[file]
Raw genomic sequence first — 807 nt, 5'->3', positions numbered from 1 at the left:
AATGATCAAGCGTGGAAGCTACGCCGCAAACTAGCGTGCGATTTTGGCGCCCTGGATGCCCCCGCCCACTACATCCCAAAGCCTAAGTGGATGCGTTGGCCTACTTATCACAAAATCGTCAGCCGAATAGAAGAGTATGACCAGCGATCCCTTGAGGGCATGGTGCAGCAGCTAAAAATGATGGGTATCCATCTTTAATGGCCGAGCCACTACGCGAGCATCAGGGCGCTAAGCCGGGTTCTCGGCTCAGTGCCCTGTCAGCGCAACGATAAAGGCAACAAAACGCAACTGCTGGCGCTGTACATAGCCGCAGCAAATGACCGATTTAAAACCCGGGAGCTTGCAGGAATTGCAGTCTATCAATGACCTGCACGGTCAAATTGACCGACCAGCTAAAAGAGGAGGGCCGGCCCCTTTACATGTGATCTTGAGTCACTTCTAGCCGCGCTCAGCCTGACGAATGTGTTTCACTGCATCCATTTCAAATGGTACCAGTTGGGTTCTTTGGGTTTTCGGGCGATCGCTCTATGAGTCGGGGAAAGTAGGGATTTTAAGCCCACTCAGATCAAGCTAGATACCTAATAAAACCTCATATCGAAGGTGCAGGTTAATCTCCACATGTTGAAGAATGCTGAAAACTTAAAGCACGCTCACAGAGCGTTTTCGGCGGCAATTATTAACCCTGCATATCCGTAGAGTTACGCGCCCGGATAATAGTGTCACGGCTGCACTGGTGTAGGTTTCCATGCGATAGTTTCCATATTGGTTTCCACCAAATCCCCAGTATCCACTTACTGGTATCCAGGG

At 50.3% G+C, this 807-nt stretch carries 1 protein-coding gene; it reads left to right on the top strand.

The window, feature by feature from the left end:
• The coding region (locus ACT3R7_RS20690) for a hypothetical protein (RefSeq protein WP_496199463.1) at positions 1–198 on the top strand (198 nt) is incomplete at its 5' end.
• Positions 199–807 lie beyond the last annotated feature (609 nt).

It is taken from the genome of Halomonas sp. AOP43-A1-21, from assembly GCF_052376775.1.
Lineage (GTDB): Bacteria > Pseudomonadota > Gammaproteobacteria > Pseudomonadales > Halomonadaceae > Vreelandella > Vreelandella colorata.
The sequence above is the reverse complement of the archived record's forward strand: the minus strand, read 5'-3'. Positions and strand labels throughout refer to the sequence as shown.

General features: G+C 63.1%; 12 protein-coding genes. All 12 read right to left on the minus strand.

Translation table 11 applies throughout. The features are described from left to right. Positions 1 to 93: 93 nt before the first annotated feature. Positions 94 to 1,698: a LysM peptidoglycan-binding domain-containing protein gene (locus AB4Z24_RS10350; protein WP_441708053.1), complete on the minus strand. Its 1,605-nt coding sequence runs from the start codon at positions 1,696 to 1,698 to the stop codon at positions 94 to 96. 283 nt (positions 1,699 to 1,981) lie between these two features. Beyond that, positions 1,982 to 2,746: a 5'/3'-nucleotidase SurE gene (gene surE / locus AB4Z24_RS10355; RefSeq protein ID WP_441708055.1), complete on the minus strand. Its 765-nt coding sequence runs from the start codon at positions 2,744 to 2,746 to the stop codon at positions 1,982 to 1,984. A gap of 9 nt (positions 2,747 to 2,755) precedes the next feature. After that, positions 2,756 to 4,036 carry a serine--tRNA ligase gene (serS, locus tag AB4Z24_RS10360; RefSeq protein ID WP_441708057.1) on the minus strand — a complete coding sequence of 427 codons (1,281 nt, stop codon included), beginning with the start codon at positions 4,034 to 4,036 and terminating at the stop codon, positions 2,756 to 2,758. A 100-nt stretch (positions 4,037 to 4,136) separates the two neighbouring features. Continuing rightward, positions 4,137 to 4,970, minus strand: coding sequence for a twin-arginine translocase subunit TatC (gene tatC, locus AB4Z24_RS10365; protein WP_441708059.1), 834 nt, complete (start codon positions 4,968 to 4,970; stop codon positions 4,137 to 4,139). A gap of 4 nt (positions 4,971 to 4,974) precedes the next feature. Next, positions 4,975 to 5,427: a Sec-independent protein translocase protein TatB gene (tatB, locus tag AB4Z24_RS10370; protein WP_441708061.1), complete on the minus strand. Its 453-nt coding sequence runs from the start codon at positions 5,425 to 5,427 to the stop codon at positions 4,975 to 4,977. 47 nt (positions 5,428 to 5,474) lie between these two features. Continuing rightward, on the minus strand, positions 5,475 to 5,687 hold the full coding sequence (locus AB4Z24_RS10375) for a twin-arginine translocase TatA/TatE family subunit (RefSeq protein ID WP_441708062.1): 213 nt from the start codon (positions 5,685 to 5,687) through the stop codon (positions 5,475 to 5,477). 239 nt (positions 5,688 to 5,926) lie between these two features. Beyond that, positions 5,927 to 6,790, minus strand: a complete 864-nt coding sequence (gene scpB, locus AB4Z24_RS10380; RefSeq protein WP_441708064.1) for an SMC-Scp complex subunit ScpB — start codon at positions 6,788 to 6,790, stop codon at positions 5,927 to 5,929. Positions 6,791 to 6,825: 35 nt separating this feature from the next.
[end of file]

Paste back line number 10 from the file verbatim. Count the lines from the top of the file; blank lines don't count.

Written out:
General features: G+C 63.1%; 12 protein-coding genes. All 12 read right to left on the minus strand.